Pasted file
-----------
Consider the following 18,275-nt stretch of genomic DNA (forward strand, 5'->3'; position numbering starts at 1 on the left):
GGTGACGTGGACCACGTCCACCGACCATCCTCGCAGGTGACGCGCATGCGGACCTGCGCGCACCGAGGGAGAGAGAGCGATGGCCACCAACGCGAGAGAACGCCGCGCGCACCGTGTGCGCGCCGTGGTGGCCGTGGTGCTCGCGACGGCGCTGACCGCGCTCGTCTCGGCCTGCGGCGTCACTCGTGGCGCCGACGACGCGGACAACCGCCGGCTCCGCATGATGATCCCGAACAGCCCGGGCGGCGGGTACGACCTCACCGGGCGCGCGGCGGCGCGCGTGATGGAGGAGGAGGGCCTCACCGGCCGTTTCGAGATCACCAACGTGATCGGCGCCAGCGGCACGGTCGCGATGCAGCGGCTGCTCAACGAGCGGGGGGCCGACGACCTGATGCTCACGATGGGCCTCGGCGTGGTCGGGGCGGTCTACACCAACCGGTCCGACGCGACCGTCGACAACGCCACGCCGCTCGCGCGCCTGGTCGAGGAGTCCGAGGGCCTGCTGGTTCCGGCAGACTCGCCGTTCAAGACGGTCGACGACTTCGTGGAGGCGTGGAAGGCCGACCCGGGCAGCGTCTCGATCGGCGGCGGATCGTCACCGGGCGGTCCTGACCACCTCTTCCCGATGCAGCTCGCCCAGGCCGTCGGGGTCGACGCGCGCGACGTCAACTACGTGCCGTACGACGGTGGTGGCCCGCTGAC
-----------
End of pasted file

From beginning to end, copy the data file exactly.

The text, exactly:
Consider the following 18,275-nt stretch of genomic DNA (forward strand, 5'->3'; position numbering starts at 1 on the left):
GGTGACGTGGACCACGTCCACCGACCATCCTCGCAGGTGACGCGCATGCGGACCTGCGCGCACCGAGGGAGAGAGAGCGATGGCCACCAACGCGAGAGAACGCCGCGCGCACCGTGTGCGCGCCGTGGTGGCCGTGGTGCTCGCGACGGCGCTGACCGCGCTCGTCTCGGCCTGCGGCGTCACTCGTGGCGCCGACGACGCGGACAACCGCCGGCTCCGCATGATGATCCCGAACAGCCCGGGCGGCGGGTACGACCTCACCGGGCGCGCGGCGGCGCGCGTGATGGAGGAGGAGGGCCTCACCGGCCGTTTCGAGATCACCAACGTGATCGGCGCCAGCGGCACGGTCGCGATGCAGCGGCTGCTCAACGAGCGGGGGGCCGACGACCTGATGCTCACGATGGGCCTCGGCGTGGTCGGGGCGGTCTACACCAACCGGTCCGACGCGACCGTCGACAACGCCACGCCGCTCGCGCGCCTGGTCGAGGAGTCCGAGGGCCTGCTGGTTCCGGCAGACTCGCCGTTCAAGACGGTCGACGACTTCGTGGAGGCGTGGAAGGCCGACCCGGGCAGCGTCTCGATCGGCGGCGGATCGTCACCGGGCGGTCCTGACCACCTCTTCCCGATGCAGCTCGCCCAGGCCGTCGGGGTCGACGCGCGCGACGTCAACTACGTGCCGTACGACGGTGGTGGCCCGCTGAC